MADE Legends Edition - Page 50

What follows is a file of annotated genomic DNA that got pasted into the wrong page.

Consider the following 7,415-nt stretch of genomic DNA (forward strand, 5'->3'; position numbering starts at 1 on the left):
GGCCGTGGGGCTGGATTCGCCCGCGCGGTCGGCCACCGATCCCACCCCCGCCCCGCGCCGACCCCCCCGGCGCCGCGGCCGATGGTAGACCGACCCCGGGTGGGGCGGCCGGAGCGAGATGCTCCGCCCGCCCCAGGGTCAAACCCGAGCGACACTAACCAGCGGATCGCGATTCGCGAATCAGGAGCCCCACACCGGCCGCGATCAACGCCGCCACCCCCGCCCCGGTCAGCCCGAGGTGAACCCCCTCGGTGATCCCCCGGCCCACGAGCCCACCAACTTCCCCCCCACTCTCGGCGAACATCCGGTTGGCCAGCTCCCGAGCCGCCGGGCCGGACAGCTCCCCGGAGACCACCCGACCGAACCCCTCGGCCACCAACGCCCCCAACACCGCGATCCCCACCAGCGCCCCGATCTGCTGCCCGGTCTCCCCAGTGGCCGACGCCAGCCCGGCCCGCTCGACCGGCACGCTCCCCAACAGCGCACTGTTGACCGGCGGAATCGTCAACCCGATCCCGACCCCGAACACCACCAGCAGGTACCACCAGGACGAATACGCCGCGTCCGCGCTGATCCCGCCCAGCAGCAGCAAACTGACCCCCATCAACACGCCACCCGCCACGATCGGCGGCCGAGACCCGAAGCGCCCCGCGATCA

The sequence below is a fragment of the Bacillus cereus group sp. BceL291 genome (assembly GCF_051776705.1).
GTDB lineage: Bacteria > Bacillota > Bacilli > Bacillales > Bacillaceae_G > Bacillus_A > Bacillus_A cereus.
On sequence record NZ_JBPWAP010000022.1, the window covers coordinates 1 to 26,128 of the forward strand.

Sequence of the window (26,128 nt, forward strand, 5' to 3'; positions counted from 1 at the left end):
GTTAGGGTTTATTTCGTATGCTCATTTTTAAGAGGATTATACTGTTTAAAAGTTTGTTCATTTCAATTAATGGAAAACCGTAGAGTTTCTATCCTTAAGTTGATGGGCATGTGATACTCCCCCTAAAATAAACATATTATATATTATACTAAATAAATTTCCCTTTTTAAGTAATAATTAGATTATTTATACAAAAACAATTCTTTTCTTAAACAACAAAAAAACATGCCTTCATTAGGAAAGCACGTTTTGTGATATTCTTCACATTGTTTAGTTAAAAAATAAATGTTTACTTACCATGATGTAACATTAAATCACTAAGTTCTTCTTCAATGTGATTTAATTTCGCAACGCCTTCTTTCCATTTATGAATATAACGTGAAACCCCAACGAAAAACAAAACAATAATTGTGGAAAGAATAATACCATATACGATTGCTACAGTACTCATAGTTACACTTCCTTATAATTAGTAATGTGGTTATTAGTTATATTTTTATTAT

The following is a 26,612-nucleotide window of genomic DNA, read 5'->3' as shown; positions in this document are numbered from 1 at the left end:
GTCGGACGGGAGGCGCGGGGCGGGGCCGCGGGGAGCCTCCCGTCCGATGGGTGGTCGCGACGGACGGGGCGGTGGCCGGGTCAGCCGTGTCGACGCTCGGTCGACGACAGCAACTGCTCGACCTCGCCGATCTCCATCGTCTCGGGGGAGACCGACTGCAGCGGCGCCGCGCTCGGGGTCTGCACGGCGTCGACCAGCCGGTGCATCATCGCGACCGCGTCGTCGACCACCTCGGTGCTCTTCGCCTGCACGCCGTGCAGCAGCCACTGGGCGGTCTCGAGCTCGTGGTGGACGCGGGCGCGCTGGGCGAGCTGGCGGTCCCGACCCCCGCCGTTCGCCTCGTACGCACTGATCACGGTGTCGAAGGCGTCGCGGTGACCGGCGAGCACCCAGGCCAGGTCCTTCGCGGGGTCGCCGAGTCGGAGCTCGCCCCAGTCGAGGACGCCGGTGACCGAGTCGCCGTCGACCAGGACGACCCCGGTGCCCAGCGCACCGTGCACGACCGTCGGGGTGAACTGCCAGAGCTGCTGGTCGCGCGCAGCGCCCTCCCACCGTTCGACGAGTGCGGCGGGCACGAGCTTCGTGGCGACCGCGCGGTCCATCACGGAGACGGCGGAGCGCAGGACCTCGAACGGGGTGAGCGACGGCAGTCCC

MADE FEATURES and what it’s like to be an African-American woman, more specifically what it’s like to be an African-American woman in Los Angeles. MADE: Especially for millennials, a lot of people are in that familiar period of self-discovery like the lead characters. What elements of “finding yourself” are covered in the show? PP: It’s circled around dealing with things of culture, race and politics that we all sort of talk about behind closed doors. Some characters talk openly, some make fun of situations and we just kind of like unapologetically talking about all of these things. Just on a very human level, it’s about what it’s like being insecure and what it’s like to question yourself. What it’s like when you’re in a relationship and you’re not sure it’s the right thing and if you’re just making the right choices as a human being. So I think it has all those elements that are interesting for our show. MADE: We heard that you have a writers’ room of diverse individuals of both men and women. How important was that for you, especially knowing the show is about Black women and there are only certain struggles that Black women know about? PP: It was extremely important. I’ve worked on shows where I’ve been the only young black person, and there might only be one person of color. So, seeing and having a diverse room (and I hate repeating that word... just makes it seem like it should be the norm) that’s more reflective of the world we live in was important. It’s important because I’ve seen where, you know, having a room that isn’t just filled with eight people who have the same voice will get rich and very complex stories. You get very “Oh, I didn’t think of that” kind of stories from their point of view. The show was about two Black women given an opportunity and also having the opportunity to voice for Black women (which doesn’t typically doesn’t happen a lot either). We knew that we couldn’t just hire comedy writers. We didn’t just want a couple of single people. We didn’t want a certain age group. We wanted a wide variety to give us different stories, ideas, thoughts and perspectives that would make our show better. Event if we would have had eight Issa Raes in the room, we don’t need another Issa. The Black women we have are completely different and no one has a background like the other. MADE: It feels like Issa Rae and Yvonne Orji are our new #FriendshipGoals. What are the long-term goals you all want to accomplish with this series. PP: You know it’s funny that you asked that because Issa and I just met a couple of weeks ago and we were just talking about and asking ourselves bigger picture questions for the series. Asking where we want these things to go, where we want to end up at the end of the whole series and obviously that’s predicated on HBO deciding to make more. MADE: *Fingers crossed* PP: I don’t think we have an overall “this is where they’re going to go”, but the one thing we have maintained is that if the story makes us feel uncomfortable, then we want to explore it. Those were the things that gave us the best stories because the room was split. Everybody had a point of difference about that. I think those are the things that I can’t wait for people to see because I think that’s what people will naturally respond to. You’re going to have five or six friends watching the show who will all have a different opinion about what happened that we [writers] had a different opinion about. Our best stories were when we said “Oh okay. This is a good idea, but what if we push it there”. Those are always the moments that made it livelier, real and more interesting stories. I think that has always been our thing. I think goin rf'v&B06rrFvRRW'6VfW2V6f'F&RBFVvBFW2FB'&rWf"FW"VRvBVW7F2vF@&CBFW&^( 2&vB"w&p7vW'2vRW7BvBF6W'Fǒ6F6PVW7F2W6FRVfVRB6VvPVRFFB2fW''FBf"W2ࠦFRvR6S